We always thought we would have kids. We started trying when we believed we were ready. A month went by, then two months, six months, a year. Nothing happened.

Something was wrong, but nobody could tell us what - and they still can't to this day. We tried IVF three times but our results were not good. We were devastated.

Eighteen months after our last IVF cycle, we knew we would not be having our own children. And, somehow, we have moved to a life that is much different to the one we thought we'd have.

This blog is about what we do now we know we won't be having children - the thoughts, dreams, realities, sorrows, and joys that have become our new life path.

I hope you will enjoy what I will be sharing, and I hope that if you are at the point where life without children is a reality for you, that you might find some hope and inspiration here.

Friday, January 3, 2014

What's in a name...

It’s been a while since my last blog entry – I blame Christmas, New Years, and a husband home from work to annoy me. Well, okay, not the last bit – it’s been lovely having Kirby home for the past few weeks and I’m not looking forward to when he goes back to work next week.

There are lots of things I want to write about, but many of them are more serious, and I want to start of the year with something a bit lighter (if that’s the right word). I want to share with you the names we picked out for our children before we even started IVF.

I always thought I would have boys rather than girls, so let’s start with them…

Jacob Arthur

Jacob is a very old Hebrew name and we liked the sound of it – it was strong, but simple. I’ve since found out that Jacob means supplanter – which basically means “undermines” or “supersede by force or treachery” – so the meaning isn’t all that flash. I still like the name, though – and what’s in a name anyway!

My Great-Uncle Arthur and my Grandfather
Arthur is my Dad’s first name, although he is called by his second name, David. He was named after his Uncle Arthur who died at the age of 22 in Bougainville in World War Two. That is my Great-Uncle Arthur in the photo with my Grandfather, Vivian Sydney. I like the idea of honouring our ancestors by using their names for future generations. Arthur is Welsh and means “bear”.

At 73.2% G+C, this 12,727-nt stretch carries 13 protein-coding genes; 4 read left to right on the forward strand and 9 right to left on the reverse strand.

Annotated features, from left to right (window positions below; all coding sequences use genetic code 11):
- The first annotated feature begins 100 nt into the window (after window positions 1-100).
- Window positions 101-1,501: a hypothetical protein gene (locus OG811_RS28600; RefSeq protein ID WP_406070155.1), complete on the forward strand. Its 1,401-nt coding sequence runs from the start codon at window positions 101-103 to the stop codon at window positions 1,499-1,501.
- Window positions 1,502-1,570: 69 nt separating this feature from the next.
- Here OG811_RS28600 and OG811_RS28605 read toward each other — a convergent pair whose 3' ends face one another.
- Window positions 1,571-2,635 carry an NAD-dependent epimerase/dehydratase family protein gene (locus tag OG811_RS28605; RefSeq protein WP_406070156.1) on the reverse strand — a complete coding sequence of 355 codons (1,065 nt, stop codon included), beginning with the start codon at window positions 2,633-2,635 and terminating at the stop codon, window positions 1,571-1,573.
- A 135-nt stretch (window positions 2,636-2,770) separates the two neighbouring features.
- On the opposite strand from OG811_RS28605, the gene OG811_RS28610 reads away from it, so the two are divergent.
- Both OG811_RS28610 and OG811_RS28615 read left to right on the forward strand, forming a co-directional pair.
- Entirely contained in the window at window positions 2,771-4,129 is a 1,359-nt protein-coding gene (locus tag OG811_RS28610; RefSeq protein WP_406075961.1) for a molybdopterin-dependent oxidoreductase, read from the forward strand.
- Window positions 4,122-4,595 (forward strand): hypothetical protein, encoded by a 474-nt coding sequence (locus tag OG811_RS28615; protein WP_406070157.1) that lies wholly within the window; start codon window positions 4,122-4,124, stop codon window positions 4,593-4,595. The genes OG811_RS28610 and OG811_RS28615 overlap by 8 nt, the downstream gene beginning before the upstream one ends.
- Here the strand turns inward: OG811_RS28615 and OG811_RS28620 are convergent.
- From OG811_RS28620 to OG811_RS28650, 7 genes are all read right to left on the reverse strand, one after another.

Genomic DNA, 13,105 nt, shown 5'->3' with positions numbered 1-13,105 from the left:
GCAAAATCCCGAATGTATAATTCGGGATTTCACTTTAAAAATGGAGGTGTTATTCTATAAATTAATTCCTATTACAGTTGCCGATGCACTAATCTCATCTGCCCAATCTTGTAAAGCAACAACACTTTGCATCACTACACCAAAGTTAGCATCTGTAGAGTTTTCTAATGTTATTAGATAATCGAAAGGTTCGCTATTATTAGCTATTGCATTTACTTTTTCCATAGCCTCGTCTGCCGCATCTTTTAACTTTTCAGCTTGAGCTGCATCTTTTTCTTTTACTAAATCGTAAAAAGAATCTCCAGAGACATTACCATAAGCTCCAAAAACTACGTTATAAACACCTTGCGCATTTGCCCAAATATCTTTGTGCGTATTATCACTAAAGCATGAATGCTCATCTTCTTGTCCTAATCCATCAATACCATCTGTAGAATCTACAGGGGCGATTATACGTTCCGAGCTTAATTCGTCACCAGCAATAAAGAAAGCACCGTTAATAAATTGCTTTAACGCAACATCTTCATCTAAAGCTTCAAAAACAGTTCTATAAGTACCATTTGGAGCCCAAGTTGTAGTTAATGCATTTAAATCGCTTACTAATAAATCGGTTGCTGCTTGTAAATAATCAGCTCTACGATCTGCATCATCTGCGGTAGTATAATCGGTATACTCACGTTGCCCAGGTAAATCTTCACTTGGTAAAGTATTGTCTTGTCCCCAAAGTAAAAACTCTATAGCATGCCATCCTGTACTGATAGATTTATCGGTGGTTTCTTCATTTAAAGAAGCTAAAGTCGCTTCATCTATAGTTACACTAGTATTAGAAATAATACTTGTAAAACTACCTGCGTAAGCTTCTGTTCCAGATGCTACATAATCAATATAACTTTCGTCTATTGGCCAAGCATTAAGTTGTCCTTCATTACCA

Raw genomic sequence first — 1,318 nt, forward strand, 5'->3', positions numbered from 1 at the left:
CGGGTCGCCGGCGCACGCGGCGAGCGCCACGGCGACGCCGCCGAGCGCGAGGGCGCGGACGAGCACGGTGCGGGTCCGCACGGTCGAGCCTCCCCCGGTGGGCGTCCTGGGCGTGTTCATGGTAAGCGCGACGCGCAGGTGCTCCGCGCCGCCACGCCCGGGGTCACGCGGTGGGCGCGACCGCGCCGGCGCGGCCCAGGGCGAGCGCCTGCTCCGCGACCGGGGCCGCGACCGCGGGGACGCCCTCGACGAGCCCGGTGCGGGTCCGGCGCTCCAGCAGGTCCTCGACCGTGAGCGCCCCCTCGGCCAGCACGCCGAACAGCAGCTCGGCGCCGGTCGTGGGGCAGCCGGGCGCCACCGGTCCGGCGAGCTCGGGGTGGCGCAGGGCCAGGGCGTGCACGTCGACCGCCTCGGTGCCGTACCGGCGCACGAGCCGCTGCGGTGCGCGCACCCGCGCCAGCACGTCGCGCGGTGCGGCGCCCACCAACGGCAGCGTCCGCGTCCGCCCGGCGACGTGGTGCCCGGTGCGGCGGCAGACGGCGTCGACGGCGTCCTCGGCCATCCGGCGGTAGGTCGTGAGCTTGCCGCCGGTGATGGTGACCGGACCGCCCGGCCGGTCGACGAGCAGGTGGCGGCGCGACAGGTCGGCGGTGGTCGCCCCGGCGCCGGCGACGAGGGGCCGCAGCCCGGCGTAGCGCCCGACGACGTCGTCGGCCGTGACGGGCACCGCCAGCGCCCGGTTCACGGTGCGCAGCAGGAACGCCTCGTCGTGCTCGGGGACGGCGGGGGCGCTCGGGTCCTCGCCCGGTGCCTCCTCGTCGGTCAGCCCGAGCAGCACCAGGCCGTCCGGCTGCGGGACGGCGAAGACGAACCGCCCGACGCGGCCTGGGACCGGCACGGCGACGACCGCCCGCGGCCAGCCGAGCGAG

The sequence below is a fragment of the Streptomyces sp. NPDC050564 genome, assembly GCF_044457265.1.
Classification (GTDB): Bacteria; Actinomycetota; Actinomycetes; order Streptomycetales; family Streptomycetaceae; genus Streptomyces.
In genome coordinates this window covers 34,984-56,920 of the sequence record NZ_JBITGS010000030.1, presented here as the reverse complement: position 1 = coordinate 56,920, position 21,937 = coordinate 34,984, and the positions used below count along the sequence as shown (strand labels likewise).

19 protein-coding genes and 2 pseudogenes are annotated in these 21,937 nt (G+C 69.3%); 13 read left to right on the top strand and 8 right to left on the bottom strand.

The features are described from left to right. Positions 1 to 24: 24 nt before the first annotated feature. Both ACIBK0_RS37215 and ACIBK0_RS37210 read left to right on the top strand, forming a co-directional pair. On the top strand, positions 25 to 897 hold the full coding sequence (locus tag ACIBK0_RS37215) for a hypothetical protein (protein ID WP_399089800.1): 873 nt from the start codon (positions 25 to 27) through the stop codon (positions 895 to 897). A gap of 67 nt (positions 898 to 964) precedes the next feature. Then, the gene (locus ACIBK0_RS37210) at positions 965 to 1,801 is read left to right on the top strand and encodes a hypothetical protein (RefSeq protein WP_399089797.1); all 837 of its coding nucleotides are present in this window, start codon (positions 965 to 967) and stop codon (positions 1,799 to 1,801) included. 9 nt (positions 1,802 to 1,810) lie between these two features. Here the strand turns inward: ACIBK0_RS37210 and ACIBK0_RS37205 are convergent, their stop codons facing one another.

Samuel Kirby

Samuel is a name Kirby and I both liked very much. It is another old Hebrew name and means “God has heard”. It was the sound of the name rather than the meaning that appealed to us. Similar to Jacob, it is strong and simple.

The use of the name Kirby is kind of self-explanatory. Samuel would have had his Dad’s name as his second name. Kirby’s name was a family name on his Mother’s side – it was his Grandmother’s maiden name. It means, depending on the source, “the village with the church”, or “land beside the church”, and is potentially Scandinavian or Old German.

Now for the girls…

Ruby Grace

If you read my blog entry from the 10th of July last year you will know about the dream I had where my Grandma was standing at one end of a long hallway and I was standing at the other. A little girl (about two years of age) was toddling toward me and my Grandma said “This is Ruby – you will look after her now”. From that moment, if I had a daughter, she was going to be named Ruby. Ruby is English and means red gemstone. I still love the name.

Grace is Kirby’s Grandmother’s name. I’ve always liked this name as well, and it goes with Ruby so well. Grace is Latin, although some say it is English. It has numerous meanings assigned to it, including “God’s favour”, “good will”, “favour”.

Audrey Margaret

Kirby and I both love the actresses Audrey Hepburn and Audrey Tautou, and picking Audrey as a name for our potential daughter was based purely on these two women. I like the meaning of Audrey as well, which is “strength”, as I always hoped our daughter would be strong.

Margaret is the middle name of both my Mum and my Nan. It is said to be of Greek origin and means “pearl”. I think that this meaning suits both my Nan and my Mum very well as they are both rare and precious. Nan has passed away, but she is still rare and precious in my mind.

Esme Kate

Esme has a bit of a stigma here in Australia as it was the name of a character in a long running soap opera in the 1980s called “A Country Practice”. Esme Jacobs, the character, was a bit of a gossip and put her nose into everyone else’s business.  A few years ago I saw a character on television, although I can’t remember the show, who was funky, strong, and feminine, and her name was Esme. I figured the name Esme deserved a chance at redemption, and it really is a nice name in my opinion. It is a French name and means something along the lines of “loved” or “esteemed”.

And, finally, Kate – well, that’s my name. Although not really. Kate is short for Kathleen, which is an English form of the Irish Caitlin (which is Gaelic). I always thought I would use Kate for the second name here, but now I think I would have used Kathleen, or even Caitlin in honour of my Irish roots. Oh, and Caitlin means “pure”.

So, there you have it – what our babies would have been called if they had lived. I still think they are awesome names…


Familyofthree said...

My husband is a Jacob, as is our sons middle name. Samuel was one I liked when choosing names but Jake nixed that...maybe the next baby. As you said, your names are awesome!

Kate Bettison said...

How amazing is that! I loved these names - and Jake is another we thought of too! Seems like we are on the same wavelength!